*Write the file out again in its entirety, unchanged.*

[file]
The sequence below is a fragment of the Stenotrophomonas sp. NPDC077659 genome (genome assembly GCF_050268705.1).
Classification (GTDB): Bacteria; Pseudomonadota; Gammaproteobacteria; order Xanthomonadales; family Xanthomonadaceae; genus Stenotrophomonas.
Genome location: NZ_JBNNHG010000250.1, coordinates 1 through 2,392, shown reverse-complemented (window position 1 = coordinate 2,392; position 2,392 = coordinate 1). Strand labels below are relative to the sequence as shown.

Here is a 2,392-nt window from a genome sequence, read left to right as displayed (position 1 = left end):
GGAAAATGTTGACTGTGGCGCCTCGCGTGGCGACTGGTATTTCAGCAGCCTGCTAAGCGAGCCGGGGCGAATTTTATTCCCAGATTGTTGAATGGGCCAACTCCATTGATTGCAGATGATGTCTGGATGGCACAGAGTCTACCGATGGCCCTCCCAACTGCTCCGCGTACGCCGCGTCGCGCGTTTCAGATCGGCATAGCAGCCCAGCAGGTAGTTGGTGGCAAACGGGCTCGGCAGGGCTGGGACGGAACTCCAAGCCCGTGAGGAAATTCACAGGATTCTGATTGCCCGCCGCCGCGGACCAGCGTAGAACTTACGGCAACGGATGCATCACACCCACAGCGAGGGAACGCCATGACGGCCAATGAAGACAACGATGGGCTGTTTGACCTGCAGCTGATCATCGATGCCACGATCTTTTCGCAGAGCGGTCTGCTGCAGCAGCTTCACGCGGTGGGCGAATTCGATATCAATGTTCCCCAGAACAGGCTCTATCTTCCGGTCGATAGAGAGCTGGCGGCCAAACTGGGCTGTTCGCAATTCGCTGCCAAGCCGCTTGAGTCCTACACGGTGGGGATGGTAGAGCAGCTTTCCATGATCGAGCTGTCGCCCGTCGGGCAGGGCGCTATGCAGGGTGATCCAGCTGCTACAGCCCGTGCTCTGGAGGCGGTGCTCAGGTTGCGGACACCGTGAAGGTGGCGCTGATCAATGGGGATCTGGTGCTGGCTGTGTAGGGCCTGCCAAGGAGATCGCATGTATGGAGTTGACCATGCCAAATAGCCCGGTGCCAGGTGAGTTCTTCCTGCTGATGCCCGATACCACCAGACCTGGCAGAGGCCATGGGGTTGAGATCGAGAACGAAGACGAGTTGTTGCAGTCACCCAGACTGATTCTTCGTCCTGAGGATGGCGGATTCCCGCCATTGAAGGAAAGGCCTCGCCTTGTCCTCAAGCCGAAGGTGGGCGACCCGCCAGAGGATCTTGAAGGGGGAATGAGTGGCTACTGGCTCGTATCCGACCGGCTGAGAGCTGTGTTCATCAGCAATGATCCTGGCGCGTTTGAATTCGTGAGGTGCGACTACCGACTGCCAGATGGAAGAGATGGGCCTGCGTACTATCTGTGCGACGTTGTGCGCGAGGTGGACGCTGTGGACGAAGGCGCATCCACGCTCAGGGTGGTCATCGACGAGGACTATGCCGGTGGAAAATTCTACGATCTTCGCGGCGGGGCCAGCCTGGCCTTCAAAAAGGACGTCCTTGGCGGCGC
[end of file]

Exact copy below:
The sequence below is a fragment of the Stenotrophomonas sp. NPDC077659 genome (genome assembly GCF_050268705.1).
Classification (GTDB): Bacteria; Pseudomonadota; Gammaproteobacteria; order Xanthomonadales; family Xanthomonadaceae; genus Stenotrophomonas.
Genome location: NZ_JBNNHG010000250.1, coordinates 1 through 2,392, shown reverse-complemented (window position 1 = coordinate 2,392; position 2,392 = coordinate 1). Strand labels below are relative to the sequence as shown.

Here is a 2,392-nt window from a genome sequence, read left to right as displayed (position 1 = left end):
GGAAAATGTTGACTGTGGCGCCTCGCGTGGCGACTGGTATTTCAGCAGCCTGCTAAGCGAGCCGGGGCGAATTTTATTCCCAGATTGTTGAATGGGCCAACTCCATTGATTGCAGATGATGTCTGGATGGCACAGAGTCTACCGATGGCCCTCCCAACTGCTCCGCGTACGCCGCGTCGCGCGTTTCAGATCGGCATAGCAGCCCAGCAGGTAGTTGGTGGCAAACGGGCTCGGCAGGGCTGGGACGGAACTCCAAGCCCGTGAGGAAATTCACAGGATTCTGATTGCCCGCCGCCGCGGACCAGCGTAGAACTTACGGCAACGGATGCATCACACCCACAGCGAGGGAACGCCATGACGGCCAATGAAGACAACGATGGGCTGTTTGACCTGCAGCTGATCATCGATGCCACGATCTTTTCGCAGAGCGGTCTGCTGCAGCAGCTTCACGCGGTGGGCGAATTCGATATCAATGTTCCCCAGAACAGGCTCTATCTTCCGGTCGATAGAGAGCTGGCGGCCAAACTGGGCTGTTCGCAATTCGCTGCCAAGCCGCTTGAGTCCTACACGGTGGGGATGGTAGAGCAGCTTTCCATGATCGAGCTGTCGCCCGTCGGGCAGGGCGCTATGCAGGGTGATCCAGCTGCTACAGCCCGTGCTCTGGAGGCGGTGCTCAGGTTGCGGACACCGTGAAGGTGGCGCTGATCAATGGGGATCTGGTGCTGGCTGTGTAGGGCCTGCCAAGGAGATCGCATGTATGGAGTTGACCATGCCAAATAGCCCGGTGCCAGGTGAGTTCTTCCTGCTGATGCCCGATACCACCAGACCTGGCAGAGGCCATGGGGTTGAGATCGAGAACGAAGACGAGTTGTTGCAGTCACCCAGACTGATTCTTCGTCCTGAGGATGGCGGATTCCCGCCATTGAAGGAAAGGCCTCGCCTTGTCCTCAAGCCGAAGGTGGGCGACCCGCCAGAGGATCTTGAAGGGGGAATGAGTGGCTACTGGCTCGTATCCGACCGGCTGAGAGCTGTGTTCATCAGCAATGATCCTGGCGCGTTTGAATTCGTGAGGTGCGACTACCGACTGCCAGATGGAAGAGATGGGCCTGCGTACTATCTGTGCGACGTTGTGCGCGAGGTGGACGCTGTGGACGAAGGCGCATCCACGCTCAGGGTGGTCATCGACGAGGACTATGCCGGTGGAAAATTCTACGATCTTCGCGGCGGGGCCAGCCTGGCCTTCAAAAAGGACGTCCTTGGCGGCGC